Launched and discussed at the 9th FEMIP conference on the 30th May 2011 in Casablanca, Morocco, the study demonstrates that PPP can be a viable option for specific, well-structured projects in many of the countries studied, and outlines the steps needed to boost its understanding and usage. Held under the theme Mediterranean Infrastructure Challenges: the Potential of Public-Private Partnerships, the conference was attended by ministers, senior officials, and other PPP stakeholders (private and public sector) from the relevant countries, along with international PPP developers and funders. As a key action point it launched an ambitious technical assistance programme for PPP in the Mediterranean region. Egypt, Jordan, Morocco and Tunisia have already been selected to receive EIB assistance in developing and managing pilot PPP projects.
The study was carried out under the EIB’s Facility for Euro-Mediterranean Investment and Partnership (FEMIP). Through FEMIP, the EIB channels funding, grants and advice for the development of the infrastructure and SME sectors in Algeria, Egypt, Israel, Jordan, Lebanon, Morocco, Syria, Tunisia, and the West Bank. The study reviewed the legal, institutional, regulatory, and financial factors for implementing PPP in each of these nine countries, with regional, individual country and international comparative assessments.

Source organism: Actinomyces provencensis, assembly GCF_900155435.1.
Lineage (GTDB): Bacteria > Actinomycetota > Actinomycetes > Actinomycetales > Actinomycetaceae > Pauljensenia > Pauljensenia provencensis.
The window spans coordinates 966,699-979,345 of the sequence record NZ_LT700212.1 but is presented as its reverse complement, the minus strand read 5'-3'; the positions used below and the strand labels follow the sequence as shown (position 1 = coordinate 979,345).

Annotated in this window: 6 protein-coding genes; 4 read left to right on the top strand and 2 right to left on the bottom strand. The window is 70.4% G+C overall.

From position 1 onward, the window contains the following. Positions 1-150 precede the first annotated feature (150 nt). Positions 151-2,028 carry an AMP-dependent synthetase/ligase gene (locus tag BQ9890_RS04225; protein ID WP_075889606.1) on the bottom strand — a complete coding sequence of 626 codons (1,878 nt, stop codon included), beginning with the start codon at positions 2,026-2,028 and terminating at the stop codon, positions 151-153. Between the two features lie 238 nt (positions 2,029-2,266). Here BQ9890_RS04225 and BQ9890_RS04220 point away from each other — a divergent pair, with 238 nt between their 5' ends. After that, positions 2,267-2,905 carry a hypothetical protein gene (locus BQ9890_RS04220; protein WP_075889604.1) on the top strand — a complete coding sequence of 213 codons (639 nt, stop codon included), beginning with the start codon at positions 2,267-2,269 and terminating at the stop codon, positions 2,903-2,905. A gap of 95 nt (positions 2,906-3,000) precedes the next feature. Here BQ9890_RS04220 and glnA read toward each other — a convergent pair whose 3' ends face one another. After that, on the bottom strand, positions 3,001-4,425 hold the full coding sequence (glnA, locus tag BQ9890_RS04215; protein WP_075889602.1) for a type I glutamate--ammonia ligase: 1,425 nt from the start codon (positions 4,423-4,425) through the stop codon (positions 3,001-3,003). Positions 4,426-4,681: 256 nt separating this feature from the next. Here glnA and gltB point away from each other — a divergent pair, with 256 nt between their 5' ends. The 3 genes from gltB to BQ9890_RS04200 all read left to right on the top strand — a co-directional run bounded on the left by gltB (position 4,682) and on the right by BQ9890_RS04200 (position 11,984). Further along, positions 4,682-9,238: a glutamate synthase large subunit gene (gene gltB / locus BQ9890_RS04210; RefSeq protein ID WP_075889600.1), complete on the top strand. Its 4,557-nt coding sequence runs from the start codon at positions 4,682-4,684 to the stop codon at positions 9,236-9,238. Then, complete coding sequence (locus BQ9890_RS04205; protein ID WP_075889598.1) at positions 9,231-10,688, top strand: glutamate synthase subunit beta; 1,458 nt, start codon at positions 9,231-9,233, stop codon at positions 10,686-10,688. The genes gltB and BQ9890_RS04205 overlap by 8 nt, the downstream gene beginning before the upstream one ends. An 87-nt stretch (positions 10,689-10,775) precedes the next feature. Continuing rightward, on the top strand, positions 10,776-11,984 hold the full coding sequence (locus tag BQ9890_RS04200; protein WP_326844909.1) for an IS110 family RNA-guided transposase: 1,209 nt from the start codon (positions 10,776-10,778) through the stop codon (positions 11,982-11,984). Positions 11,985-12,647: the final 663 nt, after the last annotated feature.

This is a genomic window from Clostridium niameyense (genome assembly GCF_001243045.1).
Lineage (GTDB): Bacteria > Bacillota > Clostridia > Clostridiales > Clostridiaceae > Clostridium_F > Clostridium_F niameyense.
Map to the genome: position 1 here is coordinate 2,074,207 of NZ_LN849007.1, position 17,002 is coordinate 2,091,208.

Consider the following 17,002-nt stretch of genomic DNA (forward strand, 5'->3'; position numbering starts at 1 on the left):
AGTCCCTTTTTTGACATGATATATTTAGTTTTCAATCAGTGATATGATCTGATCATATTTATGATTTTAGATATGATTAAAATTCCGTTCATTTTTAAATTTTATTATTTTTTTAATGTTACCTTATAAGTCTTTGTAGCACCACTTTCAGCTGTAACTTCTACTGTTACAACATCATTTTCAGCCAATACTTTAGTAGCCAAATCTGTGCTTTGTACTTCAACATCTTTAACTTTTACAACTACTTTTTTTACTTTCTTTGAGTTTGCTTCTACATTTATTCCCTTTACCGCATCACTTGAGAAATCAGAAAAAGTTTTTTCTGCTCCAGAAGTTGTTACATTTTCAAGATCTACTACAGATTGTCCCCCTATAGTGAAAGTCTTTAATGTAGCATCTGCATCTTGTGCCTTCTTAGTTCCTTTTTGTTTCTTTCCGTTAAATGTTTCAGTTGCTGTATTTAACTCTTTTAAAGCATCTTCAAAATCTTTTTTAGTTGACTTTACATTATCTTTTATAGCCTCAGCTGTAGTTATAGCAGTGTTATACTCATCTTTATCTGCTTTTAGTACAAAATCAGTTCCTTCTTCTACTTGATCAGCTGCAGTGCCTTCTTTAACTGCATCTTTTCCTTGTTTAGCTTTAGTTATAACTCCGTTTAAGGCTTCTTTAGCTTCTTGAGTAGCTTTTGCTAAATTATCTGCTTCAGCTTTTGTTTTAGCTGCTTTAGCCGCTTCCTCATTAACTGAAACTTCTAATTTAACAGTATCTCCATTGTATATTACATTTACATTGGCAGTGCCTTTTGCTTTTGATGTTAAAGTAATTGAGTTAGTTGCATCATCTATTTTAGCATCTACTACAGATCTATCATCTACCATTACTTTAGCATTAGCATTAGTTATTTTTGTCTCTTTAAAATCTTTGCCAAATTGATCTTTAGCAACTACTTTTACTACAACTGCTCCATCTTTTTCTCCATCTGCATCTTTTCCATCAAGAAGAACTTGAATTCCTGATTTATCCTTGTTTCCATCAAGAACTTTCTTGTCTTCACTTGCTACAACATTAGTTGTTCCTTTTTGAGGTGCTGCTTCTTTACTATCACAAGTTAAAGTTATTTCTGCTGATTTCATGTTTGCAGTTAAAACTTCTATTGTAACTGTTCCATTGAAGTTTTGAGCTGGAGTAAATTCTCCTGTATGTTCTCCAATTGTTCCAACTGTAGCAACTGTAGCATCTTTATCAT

The study, declaration and details of the Conference may be found on the EIB website.
Commenting on the readiness of the FEMIP Mediterranean partner countries for PPP procurement and investment, Barry Francis, partner of Pinsent Masons said:
“Throughout the region there have been some major early successes in implementing PPP for vital projects in water, transport and energy that improve overall quality of life. These provide valuable lessons for all countries in the region to help them create projects that provide essential services which are economically efficient, and which transfer key risks to the private sector. From our extensive experience, there is a major demand for infrastructure funding across the region, and this study outlines the necessary next steps to increase the use of PPP where it is relevant to successfully meet this need.”
Commenting on the evident appetite for PPP in the region, Bob Green, Head of Project Finance of Mazars said:
“It is clear that there is a large pent-up infrastructure demand in the region, and many governments are keen to use PPPs to meet this demand for essential investment. Moreover, in general, this impetus is continuing and is supported irrespective of the current political situation in several of the countries – every country needs investment in their water, energy, transport, and other public infrastructure sectors. Many countries are keen to prepare PPP projects, to launch on the market when conditions permit.In projects such as these, with high impact on societies at large, both private and public entities need to be supported by experienced advisers to ensure that their proposals best serve the public interest.”